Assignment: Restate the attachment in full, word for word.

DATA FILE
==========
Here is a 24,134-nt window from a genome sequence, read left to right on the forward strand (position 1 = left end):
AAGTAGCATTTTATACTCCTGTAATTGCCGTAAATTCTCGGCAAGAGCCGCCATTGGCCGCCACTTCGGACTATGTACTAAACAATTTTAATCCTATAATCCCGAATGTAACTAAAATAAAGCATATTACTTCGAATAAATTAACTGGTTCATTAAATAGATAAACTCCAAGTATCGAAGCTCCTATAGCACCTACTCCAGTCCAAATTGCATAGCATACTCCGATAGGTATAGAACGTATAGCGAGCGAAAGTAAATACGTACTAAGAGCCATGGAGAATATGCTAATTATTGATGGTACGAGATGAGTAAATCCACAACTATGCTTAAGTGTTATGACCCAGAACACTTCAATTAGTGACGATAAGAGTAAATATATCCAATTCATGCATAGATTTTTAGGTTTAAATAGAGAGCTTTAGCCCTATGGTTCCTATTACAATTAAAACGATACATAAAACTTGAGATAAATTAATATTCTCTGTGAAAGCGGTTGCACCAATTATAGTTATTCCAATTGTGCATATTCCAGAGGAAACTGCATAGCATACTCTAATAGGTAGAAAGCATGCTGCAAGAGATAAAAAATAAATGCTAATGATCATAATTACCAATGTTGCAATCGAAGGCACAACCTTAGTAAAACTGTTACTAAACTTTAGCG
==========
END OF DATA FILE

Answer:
Here is a 24,134-nt window from a genome sequence, read left to right on the forward strand (position 1 = left end):
AAGTAGCATTTTATACTCCTGTAATTGCCGTAAATTCTCGGCAAGAGCCGCCATTGGCCGCCACTTCGGACTATGTACTAAACAATTTTAATCCTATAATCCCGAATGTAACTAAAATAAAGCATATTACTTCGAATAAATTAACTGGTTCATTAAATAGATAAACTCCAAGTATCGAAGCTCCTATAGCACCTACTCCAGTCCAAATTGCATAGCATACTCCGATAGGTATAGAACGTATAGCGAGCGAAAGTAAATACGTACTAAGAGCCATGGAGAATATGCTAATTATTGATGGTACGAGATGAGTAAATCCACAACTATGCTTAAGTGTTATGACCCAGAACACTTCAATTAGTGACGATAAGAGTAAATATATCCAATTCATGCATAGATTTTTAGGTTTAAATAGAGAGCTTTAGCCCTATGGTTCCTATTACAATTAAAACGATACATAAAACTTGAGATAAATTAATATTCTCTGTGAAAGCGGTTGCACCAATTATAGTTATTCCAATTGTGCATATTCCAGAGGAAACTGCATAGCATACTCTAATAGGTAGAAAGCATGCTGCAAGAGATAAAAAATAAATGCTAATGATCATAATTACCAATGTTGCAATCGAAGGCACAACCTTAGTAAAACTGTTACTAAACTTTAGCG